Aug 18, 2017 by Elise Keith in leadership & facilitation, strategy (24 minute read)

Contents

  1. Introduction
  2. The Dual Cadence of Leadership Meetings
  3. The Leadership Team Meeting Agenda Templates
  4. The Operational Management Meetings
    Driving Day-to-Day Execution
  5. The Strategic Management Meetings
    Driving the Correct Course of Action
  6. How the Leadership Cadence Meetings Work Together
  7. Next Steps
  8. Additional Resources
Get all of the Guides

1. Introduction

When we started Lucid Meetings, it wasn’t because we were all excited about meetings.

It was because meetings are the most powerful tool, but also the most neglected, underdeveloped, and misapplied tool, we can use to create a healthy business.

The meetings aren’t the goal. It’s the well-run business that we're after.

Recently we’ve been exploring the science and theory behind what makes meetings successful.

You can read all about the core function of meetings, the underlying structures that make them work, and the science behind effective decision making in meetings on our blog.

Today, we’re putting all that into practice. This post covers the core meetings that drive effective business management.

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Topics: leadership & facilitation, strategy

The Lucid Guide to High Performance Meetings (Sneak Peek!)

Jul 29, 2017 by Elise Keith in meeting design (5 minute read)

Those who've followed this blog over time know there's a lot of meaty content about meetings here. When it comes to high performance business meetings, we've covered a lot of ground and provided resources now used by thousands of people to help them run better meetings.

It's a lot of useful material, and it's all over the map.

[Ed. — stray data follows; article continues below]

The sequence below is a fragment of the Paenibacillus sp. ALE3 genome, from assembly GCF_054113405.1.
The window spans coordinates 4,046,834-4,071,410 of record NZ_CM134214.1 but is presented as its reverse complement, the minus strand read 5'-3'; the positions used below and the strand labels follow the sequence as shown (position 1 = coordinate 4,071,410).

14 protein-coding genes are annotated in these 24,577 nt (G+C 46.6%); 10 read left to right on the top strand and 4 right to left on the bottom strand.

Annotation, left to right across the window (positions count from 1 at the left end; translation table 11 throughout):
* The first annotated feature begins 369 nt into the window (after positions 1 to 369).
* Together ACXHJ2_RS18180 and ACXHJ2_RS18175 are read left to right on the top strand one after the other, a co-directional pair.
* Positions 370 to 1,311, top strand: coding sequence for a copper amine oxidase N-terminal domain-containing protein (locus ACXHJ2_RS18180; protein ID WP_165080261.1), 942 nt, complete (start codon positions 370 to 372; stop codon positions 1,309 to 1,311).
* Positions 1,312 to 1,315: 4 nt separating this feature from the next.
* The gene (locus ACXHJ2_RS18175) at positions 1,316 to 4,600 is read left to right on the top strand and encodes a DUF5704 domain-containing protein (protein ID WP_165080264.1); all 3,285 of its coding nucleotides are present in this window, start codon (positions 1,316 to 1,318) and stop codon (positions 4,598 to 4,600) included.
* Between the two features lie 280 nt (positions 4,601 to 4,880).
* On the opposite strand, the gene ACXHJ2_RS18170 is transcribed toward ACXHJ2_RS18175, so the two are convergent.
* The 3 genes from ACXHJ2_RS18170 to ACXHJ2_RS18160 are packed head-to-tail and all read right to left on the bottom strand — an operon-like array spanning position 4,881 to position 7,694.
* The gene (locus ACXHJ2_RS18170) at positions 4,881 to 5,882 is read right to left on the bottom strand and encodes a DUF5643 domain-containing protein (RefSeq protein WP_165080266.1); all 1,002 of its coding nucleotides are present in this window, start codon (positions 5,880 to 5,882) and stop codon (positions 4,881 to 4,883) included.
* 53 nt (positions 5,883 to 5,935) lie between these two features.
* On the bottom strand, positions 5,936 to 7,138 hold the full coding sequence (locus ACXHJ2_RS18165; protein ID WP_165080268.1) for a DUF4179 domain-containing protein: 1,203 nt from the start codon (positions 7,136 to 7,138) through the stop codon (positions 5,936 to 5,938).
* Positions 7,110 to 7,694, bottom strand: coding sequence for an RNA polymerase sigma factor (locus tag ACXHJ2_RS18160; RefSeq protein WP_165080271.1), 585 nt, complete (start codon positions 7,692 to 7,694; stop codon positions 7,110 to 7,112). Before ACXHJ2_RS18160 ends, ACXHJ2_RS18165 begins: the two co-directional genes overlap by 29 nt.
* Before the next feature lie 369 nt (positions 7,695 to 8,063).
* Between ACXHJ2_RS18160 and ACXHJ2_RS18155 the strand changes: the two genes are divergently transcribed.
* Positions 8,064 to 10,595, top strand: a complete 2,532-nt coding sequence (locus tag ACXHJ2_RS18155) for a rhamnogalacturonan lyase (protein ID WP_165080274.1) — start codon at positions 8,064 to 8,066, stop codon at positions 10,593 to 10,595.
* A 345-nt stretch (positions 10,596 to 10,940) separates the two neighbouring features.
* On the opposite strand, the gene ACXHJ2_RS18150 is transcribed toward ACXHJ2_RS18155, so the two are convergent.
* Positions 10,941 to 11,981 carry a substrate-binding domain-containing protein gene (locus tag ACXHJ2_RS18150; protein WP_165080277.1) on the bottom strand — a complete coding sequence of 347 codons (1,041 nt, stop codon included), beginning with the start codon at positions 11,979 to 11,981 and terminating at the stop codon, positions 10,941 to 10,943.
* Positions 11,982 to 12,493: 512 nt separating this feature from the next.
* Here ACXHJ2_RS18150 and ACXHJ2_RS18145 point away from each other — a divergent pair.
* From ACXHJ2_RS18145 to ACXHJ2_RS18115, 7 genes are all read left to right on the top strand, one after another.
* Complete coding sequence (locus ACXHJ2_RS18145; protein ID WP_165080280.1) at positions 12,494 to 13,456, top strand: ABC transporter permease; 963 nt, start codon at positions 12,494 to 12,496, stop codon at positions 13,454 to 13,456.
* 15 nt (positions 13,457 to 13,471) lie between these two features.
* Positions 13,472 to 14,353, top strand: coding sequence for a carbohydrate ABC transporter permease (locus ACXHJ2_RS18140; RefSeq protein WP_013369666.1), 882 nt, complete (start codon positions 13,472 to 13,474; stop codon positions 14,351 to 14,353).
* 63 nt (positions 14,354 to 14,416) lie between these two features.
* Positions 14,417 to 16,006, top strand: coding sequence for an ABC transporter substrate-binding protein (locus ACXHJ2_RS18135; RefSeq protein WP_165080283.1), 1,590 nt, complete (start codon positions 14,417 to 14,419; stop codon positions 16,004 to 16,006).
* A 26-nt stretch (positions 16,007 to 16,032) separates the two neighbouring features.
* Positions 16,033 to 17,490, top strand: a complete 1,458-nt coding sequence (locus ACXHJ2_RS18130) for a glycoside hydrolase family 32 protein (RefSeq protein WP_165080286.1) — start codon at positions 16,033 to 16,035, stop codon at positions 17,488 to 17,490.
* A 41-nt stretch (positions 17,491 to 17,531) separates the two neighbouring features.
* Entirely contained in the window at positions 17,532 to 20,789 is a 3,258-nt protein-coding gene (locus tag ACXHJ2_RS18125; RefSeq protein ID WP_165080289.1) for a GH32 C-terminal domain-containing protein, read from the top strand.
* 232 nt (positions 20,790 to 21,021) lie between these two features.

This past year, several people have asked us to wrap all this up in an easy-to-use book format. Something they can browse through and reference more easily. Something that provides a more useful start, middle, and end than our website.

So that's what we're going to do!

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Topics: meeting design

The Meeting Performance Maturity Model (and How to Measure Yours)

Jun 11, 2017 by Elise Keith in meeting design (20 minute read)

Learning to run a meeting well is a worthy accomplishment. In successful meetings, teams unite and work takes flight.

When all goes well, that is. Run poorly, meetings are a blight on productivity.

Leading one good meeting matters, but as we all know, meetings are not solitary beasts. Only bad meetings live alone; failed sales calls and botched negotiations are not joined by a second meeting.

The rest of our meetings travel in packs, each connected to and reliant on the success of the meetings that surround them.

Some organizations understand this. They know that the way meetings work has an outsized impact on how the organization works.

Some organizations put this understanding to work, and actively shape the meetings that shape their culture. They know that how they meet largely defines who they are.

We can chart how well an organization manages meetings with a standard performance maturity model.

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Topics: meeting design